Review of Methods in Psychological Research
Copyright 2009, Jim Penny
Word count: 1514
A revision of this review will appear in Personnel Psychology in late 2009.
Evans, Annabel N., & Rooney, Bryan F. Methods in Psychological Research. Thousand Oaks, California: Sage Publications, Inc., 2008, 387, $64.95, Paperback.
This text was written for use with undergraduate psychology students in a research methods class. Students who have previously taken an introductory course or two in statistics will be happier, and likely more successful, than those who have not.
The authors developed this text from their accumulated lecture notes, responding to their personal discomfort with existing texts, which is a common reason for writing a text. The writing style and tone generally reflect the source from which the authors wrote. The text is written in a conversational tone, using the first person plural and second person singular frequently. The paragraphs are generally short, and I could easily imagine the voices of the authors as I read along.
However, there are some exceptions to the personal style and tone, especially regarding paragraph length, that left me lurching unexpectedly, while reading and otherwise playing the role of a student in the class. In these few instances, additional topic sentences were clearly available to break the long paragraph into several shorter pieces, and I found myself wondering what happened there. Nonetheless, those exceptions should not present any serious obstacles to students; the subject matter itself will take care of that.
The chapters are laid out in a developmental manner. Sections within the chapters are usually short and well indicated with various forms of bolding, shading, and indentation. The learning steps are small and predictable, especially if you’ve taught such a class. The use of color is limited to curious shades of a brown-orange (e.g., taupe, burnt umber, Hermes orange). The rest of the text is black print on white, but not glossy, paper. There is plenty of white space in which to record notes, a point particularly useful in a textbook.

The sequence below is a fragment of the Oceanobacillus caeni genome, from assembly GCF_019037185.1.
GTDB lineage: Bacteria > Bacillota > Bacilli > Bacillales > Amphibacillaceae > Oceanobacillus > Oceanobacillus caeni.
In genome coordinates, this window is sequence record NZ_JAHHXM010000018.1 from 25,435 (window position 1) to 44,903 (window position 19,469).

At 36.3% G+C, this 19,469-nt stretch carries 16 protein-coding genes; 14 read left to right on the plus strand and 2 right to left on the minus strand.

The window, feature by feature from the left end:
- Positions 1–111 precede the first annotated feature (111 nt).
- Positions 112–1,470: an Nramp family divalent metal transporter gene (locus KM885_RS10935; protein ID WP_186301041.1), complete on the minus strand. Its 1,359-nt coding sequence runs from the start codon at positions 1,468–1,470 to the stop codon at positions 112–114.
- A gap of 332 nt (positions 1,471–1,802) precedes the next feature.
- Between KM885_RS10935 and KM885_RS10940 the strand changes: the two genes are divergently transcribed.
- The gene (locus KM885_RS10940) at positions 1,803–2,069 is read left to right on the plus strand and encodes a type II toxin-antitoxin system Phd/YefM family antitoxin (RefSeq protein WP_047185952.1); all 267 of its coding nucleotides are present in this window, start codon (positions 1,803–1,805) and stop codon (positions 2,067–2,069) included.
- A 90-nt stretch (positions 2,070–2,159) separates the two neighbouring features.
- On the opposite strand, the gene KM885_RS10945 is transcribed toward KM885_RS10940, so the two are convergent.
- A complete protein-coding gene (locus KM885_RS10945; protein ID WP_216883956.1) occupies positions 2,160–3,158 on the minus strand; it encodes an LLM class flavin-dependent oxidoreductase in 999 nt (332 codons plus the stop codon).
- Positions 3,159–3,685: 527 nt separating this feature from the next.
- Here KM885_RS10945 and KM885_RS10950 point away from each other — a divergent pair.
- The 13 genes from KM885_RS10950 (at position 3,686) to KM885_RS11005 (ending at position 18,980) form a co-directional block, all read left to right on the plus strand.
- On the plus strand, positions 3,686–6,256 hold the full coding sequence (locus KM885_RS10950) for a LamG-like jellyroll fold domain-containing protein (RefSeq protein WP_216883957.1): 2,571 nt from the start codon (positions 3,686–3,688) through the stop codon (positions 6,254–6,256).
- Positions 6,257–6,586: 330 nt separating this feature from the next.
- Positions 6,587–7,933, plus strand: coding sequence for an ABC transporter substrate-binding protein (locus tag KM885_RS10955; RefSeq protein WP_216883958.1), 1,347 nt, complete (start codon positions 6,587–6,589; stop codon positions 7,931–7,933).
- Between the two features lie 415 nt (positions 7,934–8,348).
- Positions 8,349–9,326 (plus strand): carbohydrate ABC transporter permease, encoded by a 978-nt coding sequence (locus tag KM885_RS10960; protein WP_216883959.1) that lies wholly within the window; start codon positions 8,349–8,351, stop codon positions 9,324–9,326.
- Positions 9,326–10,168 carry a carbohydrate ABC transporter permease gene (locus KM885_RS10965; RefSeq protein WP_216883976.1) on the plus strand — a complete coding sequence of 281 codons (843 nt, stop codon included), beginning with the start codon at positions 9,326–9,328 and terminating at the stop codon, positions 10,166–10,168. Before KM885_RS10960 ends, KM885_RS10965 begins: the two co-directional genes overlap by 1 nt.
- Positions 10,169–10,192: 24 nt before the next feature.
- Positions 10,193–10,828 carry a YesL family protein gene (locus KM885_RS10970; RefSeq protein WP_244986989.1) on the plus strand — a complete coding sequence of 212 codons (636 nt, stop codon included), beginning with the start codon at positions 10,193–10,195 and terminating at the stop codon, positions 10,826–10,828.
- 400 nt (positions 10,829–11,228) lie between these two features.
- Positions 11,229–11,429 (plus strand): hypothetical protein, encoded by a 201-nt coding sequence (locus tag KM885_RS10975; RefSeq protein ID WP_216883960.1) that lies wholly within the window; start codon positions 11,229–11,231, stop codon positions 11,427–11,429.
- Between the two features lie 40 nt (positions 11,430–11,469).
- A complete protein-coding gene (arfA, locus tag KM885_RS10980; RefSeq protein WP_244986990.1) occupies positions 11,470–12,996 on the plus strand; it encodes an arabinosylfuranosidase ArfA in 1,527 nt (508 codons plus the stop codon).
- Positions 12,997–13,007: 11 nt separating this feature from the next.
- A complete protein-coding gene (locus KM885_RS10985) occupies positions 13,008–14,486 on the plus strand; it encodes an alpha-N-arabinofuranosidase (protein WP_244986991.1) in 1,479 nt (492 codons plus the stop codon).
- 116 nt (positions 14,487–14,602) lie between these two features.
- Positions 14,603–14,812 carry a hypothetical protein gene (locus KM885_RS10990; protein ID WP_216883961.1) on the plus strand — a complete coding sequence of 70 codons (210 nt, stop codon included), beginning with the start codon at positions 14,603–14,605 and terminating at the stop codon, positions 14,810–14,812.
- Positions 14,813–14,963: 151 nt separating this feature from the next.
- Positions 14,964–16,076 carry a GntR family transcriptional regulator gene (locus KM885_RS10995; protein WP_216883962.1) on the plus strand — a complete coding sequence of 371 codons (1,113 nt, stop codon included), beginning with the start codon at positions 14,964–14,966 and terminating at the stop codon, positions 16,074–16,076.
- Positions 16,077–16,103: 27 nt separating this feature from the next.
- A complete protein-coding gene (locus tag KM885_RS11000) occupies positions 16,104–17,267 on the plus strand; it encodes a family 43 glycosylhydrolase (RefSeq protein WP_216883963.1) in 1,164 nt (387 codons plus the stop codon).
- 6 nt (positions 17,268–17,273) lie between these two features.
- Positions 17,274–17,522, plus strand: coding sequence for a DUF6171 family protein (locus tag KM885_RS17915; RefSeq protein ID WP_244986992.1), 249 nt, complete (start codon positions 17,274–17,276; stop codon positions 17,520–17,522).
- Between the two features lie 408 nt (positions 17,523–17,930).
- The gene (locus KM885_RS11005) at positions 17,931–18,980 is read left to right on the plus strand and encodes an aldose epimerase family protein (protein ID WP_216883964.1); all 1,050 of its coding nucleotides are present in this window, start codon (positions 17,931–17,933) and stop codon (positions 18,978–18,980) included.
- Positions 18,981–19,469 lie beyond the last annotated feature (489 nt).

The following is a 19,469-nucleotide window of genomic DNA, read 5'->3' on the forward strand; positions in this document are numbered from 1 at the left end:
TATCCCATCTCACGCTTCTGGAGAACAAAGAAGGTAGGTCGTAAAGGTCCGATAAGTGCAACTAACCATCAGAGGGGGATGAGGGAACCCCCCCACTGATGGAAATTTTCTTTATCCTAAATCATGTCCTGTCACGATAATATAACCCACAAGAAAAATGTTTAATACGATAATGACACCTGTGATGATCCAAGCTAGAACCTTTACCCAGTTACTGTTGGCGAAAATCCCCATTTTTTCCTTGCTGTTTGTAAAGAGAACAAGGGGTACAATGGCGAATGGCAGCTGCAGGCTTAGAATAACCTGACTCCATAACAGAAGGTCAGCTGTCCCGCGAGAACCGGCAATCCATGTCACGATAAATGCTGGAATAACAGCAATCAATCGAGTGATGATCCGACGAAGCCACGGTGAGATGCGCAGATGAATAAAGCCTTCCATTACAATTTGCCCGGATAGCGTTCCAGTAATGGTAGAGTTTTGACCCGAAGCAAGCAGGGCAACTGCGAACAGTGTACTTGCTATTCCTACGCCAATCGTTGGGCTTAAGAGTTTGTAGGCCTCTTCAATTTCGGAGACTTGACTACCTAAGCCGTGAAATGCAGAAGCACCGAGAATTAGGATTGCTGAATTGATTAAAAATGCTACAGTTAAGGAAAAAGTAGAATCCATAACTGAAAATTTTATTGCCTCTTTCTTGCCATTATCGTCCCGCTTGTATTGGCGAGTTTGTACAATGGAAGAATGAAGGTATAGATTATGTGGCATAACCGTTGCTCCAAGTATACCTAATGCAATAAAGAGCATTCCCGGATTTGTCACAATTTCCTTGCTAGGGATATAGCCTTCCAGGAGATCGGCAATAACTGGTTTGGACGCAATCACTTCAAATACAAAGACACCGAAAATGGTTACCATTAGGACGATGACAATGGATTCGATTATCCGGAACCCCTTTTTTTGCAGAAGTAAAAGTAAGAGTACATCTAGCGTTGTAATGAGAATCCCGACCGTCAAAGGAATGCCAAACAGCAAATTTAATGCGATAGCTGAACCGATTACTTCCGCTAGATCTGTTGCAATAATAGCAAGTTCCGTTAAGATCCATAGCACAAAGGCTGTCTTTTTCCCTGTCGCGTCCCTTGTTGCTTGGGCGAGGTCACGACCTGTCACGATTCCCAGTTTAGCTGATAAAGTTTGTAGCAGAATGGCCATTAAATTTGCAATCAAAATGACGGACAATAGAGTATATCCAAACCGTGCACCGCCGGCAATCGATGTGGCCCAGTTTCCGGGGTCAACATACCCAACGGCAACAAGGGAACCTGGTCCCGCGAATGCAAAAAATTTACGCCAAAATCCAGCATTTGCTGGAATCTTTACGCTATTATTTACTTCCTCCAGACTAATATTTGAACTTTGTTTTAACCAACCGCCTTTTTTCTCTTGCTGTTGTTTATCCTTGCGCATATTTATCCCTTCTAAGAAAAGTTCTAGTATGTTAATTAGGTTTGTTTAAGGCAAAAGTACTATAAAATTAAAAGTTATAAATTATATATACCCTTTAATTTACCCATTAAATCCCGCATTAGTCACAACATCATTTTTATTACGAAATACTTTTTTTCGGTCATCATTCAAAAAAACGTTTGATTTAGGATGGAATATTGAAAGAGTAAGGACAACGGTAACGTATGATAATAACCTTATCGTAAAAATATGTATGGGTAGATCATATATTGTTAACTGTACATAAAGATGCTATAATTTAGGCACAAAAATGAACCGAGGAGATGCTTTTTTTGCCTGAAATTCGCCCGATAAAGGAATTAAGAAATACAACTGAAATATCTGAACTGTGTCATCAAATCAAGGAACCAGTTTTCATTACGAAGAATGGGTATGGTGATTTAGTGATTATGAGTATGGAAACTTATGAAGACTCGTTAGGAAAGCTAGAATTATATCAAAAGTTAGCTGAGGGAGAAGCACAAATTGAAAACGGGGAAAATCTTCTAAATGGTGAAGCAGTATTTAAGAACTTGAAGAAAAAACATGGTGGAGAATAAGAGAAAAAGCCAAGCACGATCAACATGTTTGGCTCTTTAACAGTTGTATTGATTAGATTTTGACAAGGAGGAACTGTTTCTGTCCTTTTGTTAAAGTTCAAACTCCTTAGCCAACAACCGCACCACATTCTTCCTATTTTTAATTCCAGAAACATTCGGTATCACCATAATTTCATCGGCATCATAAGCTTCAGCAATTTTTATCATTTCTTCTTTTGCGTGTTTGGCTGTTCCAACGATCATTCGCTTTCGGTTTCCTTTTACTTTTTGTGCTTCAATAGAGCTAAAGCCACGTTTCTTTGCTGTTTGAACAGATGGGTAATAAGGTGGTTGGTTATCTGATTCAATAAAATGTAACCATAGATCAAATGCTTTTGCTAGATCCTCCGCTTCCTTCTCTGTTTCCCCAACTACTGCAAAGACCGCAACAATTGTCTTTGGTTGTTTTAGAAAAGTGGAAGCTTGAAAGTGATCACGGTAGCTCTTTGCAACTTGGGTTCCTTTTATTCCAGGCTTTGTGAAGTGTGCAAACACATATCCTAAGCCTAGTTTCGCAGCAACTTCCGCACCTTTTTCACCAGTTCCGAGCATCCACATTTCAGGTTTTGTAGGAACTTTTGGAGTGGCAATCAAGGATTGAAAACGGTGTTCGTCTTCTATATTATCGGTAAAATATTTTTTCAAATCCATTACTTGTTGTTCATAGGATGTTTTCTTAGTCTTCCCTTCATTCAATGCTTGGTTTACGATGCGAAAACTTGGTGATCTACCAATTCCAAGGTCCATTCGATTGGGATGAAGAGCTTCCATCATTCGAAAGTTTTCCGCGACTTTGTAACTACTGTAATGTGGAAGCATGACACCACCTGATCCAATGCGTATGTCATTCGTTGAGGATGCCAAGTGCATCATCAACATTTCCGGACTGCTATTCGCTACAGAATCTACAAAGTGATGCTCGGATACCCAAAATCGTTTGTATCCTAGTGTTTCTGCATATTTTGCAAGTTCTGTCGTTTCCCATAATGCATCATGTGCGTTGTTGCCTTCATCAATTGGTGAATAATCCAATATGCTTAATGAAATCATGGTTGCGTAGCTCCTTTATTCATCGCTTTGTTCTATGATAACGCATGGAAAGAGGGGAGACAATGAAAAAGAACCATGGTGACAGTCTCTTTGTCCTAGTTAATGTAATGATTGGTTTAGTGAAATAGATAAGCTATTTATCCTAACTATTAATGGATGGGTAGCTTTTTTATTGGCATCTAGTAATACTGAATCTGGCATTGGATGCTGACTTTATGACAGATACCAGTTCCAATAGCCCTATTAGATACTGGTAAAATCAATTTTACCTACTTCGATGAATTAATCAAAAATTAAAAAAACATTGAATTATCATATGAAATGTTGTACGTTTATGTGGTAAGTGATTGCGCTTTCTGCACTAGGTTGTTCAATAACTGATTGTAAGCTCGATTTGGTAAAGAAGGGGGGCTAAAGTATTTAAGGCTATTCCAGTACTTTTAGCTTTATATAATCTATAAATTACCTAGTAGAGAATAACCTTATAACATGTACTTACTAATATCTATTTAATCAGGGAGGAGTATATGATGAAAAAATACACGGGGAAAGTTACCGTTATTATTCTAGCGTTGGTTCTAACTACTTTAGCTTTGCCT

Each chapter begins with a set of learning objectives and ends with a summary that follows the order of the learning objectives but that also includes some expansion and key word bolding that is reflective of the material presented in the chapter. Those who’re familiar with some forms of military training, if not basic educational theory, know this as (1) Tell’em what you’re gonna tell’em, (2) Tell’em, and (3) Tell’em what you told’em. Ausubel (1960) would be proud; the advance organizers are done well.
Embedded in the chapters are conceptual exercises and FYIs used to illustrate, illuminate, and expand the points being made. The conceptual exercises appear designed to promote discussion in the classroom, though in a few instances they call for a simple decision (e.g., appropriate statistical test). Suggested answers to these exercises are given at the chapter ends.